Starry False Solomon’s Seal

Smilacina stellata

Smilacine étoilée

Starry False Solomon’s Seal has attractive foilage, flowers, and berries that forms a dense groundcover once established. The narrow oval shaped leaves are about 3-12 cm long (2”-5”) and arranged alternately in 2 rows along the stem.

A showy flow with bright white flowers and green, oval shaped leaves that attracts birds, it is paired well with hostas and ferns.

The berries are edible when ripe.


Starry False Slomon’s Seal grows in woods, savannas, prairies and moist areas. It prefers full to partial sun and moist to slightly dry soils. It will tolerate shade but flower production will be less.

In nature Clearings and borders.

Also known as the “starry false lily of the valley,” white star-shaped flowers appear at the tips of leafy stems in June. They are followed by greenish berries with black stripes which ripen to dark red. The berries are eaten by woodland songbirds, including various woodland thrushes and the veery bird. These animals help to distribute the seeds.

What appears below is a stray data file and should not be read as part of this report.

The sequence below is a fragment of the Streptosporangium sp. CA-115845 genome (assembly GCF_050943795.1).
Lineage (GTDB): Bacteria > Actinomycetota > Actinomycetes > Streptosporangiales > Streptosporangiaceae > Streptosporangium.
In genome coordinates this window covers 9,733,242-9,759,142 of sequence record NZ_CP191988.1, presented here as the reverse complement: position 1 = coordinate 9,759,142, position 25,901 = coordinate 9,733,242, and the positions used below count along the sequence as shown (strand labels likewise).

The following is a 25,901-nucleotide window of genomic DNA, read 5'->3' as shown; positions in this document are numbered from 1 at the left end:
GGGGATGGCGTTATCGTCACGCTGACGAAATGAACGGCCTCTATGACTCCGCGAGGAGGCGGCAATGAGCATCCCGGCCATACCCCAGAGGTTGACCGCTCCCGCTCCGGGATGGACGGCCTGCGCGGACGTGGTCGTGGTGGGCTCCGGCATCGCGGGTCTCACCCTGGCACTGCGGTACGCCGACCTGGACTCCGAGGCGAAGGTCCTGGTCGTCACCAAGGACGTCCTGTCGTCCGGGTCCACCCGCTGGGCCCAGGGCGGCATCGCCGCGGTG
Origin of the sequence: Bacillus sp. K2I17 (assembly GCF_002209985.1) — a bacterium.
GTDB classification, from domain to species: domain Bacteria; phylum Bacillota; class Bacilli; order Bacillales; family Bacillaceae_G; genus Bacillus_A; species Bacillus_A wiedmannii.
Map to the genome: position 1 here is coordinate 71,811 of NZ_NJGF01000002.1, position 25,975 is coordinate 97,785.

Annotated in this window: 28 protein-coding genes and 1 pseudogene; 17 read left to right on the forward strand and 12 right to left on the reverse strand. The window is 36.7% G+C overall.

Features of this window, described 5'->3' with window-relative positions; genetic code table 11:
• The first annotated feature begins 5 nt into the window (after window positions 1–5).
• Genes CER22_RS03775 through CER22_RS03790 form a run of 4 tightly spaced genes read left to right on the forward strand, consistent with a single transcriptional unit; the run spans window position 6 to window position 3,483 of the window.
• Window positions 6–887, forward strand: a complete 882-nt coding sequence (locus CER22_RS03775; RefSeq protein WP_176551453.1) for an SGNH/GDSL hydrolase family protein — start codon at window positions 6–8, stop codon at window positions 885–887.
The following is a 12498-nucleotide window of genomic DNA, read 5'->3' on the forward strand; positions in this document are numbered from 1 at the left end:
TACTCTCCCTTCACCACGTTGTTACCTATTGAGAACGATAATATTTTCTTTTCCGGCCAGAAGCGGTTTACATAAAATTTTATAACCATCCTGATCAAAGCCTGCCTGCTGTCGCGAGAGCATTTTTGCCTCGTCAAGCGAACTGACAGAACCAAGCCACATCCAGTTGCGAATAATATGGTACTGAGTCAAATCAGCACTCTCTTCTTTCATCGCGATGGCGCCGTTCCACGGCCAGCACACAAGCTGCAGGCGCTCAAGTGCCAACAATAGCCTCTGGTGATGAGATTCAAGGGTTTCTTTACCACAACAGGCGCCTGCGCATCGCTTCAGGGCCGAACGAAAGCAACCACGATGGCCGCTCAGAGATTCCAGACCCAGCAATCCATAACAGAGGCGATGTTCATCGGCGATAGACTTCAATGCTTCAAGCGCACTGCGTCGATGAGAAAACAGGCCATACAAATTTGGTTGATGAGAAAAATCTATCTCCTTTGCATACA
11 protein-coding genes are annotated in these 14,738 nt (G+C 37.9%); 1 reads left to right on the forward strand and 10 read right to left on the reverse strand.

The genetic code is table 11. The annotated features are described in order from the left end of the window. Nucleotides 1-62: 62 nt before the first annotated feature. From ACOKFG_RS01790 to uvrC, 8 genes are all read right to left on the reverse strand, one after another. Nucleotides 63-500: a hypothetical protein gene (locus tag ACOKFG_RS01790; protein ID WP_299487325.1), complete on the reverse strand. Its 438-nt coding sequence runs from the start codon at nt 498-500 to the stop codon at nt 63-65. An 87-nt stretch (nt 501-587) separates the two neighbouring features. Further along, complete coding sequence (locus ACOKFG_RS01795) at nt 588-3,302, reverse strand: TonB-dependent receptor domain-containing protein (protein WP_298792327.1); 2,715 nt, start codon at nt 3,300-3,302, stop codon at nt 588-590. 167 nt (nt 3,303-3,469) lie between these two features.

Video on Smilacina stellata


Companion plant suggestions include Native Ferns, Wild Ginger and other shade loving plants

Caring for Starry False Solomon’s Seal

Put mulch down such as woodchips or flax straw when planting to keep the weeds down until the plants fill the space. In autumn, let the falling leaves remain on the plants to top up the mulch every year.

It is happiest in Rich, humusy, consistently moist but well-drained soils.

In terms of water, Starry False Solomon’s Seal needs Moist

Pruning Smilacine étoilée

Propogate by division in early Autumn, or by seed. Spreads by rhizomes to form colonies.

Other

No serious diseases or pest issues.

The roots were used to flavour foods. The roots were chewed raw or used in syrups or teas to relieve coughing. They were also applied as cataplasms to burns and swelling. Native American tribes used this species’ roots medicinally, including to treat stomach problems, menstrual disorders, and venereal disease.